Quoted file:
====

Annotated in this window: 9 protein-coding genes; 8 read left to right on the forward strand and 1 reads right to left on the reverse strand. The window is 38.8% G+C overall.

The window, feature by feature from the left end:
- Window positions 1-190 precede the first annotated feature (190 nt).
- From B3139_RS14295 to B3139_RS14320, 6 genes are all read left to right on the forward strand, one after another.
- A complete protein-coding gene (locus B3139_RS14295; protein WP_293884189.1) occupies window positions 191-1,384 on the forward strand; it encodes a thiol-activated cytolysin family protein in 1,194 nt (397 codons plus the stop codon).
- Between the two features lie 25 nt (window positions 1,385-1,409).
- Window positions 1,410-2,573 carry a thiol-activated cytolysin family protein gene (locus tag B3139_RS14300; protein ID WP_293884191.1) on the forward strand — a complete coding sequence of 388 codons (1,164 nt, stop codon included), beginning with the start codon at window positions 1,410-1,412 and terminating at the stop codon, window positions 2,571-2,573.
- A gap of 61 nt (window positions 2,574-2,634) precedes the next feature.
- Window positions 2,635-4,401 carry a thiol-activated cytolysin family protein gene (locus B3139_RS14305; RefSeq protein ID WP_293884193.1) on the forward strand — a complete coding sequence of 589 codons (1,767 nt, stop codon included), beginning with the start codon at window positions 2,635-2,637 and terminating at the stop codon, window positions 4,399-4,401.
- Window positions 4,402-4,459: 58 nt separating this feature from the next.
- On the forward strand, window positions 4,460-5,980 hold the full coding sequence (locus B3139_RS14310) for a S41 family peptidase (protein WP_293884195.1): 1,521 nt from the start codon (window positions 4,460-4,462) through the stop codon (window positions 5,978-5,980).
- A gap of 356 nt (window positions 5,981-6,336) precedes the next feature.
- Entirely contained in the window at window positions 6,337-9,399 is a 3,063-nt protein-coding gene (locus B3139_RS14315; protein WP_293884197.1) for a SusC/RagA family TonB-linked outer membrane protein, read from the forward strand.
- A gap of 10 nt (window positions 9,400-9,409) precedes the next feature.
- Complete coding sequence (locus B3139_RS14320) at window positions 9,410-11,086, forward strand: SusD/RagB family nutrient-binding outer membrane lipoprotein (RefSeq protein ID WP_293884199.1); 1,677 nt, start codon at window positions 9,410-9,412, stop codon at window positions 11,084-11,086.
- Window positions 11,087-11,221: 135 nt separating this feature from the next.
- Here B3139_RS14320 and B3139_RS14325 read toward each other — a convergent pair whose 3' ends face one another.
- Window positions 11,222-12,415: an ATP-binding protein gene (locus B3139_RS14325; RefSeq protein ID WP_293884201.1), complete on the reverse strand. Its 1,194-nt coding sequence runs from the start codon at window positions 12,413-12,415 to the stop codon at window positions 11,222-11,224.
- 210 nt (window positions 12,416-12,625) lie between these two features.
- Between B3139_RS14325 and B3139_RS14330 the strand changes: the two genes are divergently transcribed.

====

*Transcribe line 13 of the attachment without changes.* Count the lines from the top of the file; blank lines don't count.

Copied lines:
- Entirely contained in the window at window positions 6,337-9,399 is a 3,063-nt protein-coding gene (locus B3139_RS14315; protein WP_293884197.1) for a SusC/RagA family TonB-linked outer membrane protein, read from the forward strand.